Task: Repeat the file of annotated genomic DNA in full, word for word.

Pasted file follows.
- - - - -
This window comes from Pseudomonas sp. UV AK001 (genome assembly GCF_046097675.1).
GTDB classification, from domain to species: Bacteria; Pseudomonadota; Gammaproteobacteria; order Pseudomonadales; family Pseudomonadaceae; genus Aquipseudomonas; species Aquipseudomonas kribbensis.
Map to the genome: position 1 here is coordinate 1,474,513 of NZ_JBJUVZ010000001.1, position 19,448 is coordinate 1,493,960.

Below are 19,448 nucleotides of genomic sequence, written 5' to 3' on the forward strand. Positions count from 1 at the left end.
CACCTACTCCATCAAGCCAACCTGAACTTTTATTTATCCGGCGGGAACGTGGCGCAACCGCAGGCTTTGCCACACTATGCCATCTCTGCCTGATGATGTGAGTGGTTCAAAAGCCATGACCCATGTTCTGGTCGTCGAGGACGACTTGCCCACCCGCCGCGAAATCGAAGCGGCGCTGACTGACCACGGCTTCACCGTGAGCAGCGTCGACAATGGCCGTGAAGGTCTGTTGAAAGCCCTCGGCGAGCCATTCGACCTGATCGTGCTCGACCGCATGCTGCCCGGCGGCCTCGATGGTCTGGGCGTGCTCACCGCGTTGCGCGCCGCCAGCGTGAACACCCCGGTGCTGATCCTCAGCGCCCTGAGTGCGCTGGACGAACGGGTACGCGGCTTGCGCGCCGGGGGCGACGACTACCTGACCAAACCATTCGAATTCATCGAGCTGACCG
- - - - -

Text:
This window comes from Pseudomonas sp. UV AK001 (genome assembly GCF_046097675.1).
GTDB classification, from domain to species: Bacteria; Pseudomonadota; Gammaproteobacteria; order Pseudomonadales; family Pseudomonadaceae; genus Aquipseudomonas; species Aquipseudomonas kribbensis.
Map to the genome: position 1 here is coordinate 1,474,513 of NZ_JBJUVZ010000001.1, position 19,448 is coordinate 1,493,960.

Below are 19,448 nucleotides of genomic sequence, written 5' to 3' on the forward strand. Positions count from 1 at the left end.
CACCTACTCCATCAAGCCAACCTGAACTTTTATTTATCCGGCGGGAACGTGGCGCAACCGCAGGCTTTGCCACACTATGCCATCTCTGCCTGATGATGTGAGTGGTTCAAAAGCCATGACCCATGTTCTGGTCGTCGAGGACGACTTGCCCACCCGCCGCGAAATCGAAGCGGCGCTGACTGACCACGGCTTCACCGTGAGCAGCGTCGACAATGGCCGTGAAGGTCTGTTGAAAGCCCTCGGCGAGCCATTCGACCTGATCGTGCTCGACCGCATGCTGCCCGGCGGCCTCGATGGTCTGGGCGTGCTCACCGCGTTGCGCGCCGCCAGCGTGAACACCCCGGTGCTGATCCTCAGCGCCCTGAGTGCGCTGGACGAACGGGTACGCGGCTTGCGCGCCGGGGGCGACGACTACCTGACCAAACCATTCGAATTCATCGAGCTGACCG